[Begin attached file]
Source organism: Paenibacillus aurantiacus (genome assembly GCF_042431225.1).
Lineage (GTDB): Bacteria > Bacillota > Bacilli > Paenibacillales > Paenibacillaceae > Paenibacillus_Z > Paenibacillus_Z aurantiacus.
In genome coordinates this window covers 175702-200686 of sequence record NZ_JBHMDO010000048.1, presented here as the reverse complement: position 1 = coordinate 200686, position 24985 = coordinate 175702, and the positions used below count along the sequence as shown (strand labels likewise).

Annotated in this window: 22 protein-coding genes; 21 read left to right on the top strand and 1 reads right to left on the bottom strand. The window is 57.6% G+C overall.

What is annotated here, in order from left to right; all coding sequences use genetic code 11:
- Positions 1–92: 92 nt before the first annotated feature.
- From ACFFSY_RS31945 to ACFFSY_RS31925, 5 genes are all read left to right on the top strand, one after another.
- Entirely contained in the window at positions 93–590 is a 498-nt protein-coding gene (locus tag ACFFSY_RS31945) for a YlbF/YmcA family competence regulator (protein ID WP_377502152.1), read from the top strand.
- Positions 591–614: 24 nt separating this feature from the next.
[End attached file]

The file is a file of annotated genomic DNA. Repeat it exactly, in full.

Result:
Source organism: Paenibacillus aurantiacus (genome assembly GCF_042431225.1).
Lineage (GTDB): Bacteria > Bacillota > Bacilli > Paenibacillales > Paenibacillaceae > Paenibacillus_Z > Paenibacillus_Z aurantiacus.
In genome coordinates this window covers 175702-200686 of sequence record NZ_JBHMDO010000048.1, presented here as the reverse complement: position 1 = coordinate 200686, position 24985 = coordinate 175702, and the positions used below count along the sequence as shown (strand labels likewise).

Annotated in this window: 22 protein-coding genes; 21 read left to right on the top strand and 1 reads right to left on the bottom strand. The window is 57.6% G+C overall.

What is annotated here, in order from left to right; all coding sequences use genetic code 11:
- Positions 1–92: 92 nt before the first annotated feature.
- From ACFFSY_RS31945 to ACFFSY_RS31925, 5 genes are all read left to right on the top strand, one after another.
- Entirely contained in the window at positions 93–590 is a 498-nt protein-coding gene (locus tag ACFFSY_RS31945) for a YlbF/YmcA family competence regulator (protein ID WP_377502152.1), read from the top strand.
- Positions 591–614: 24 nt separating this feature from the next.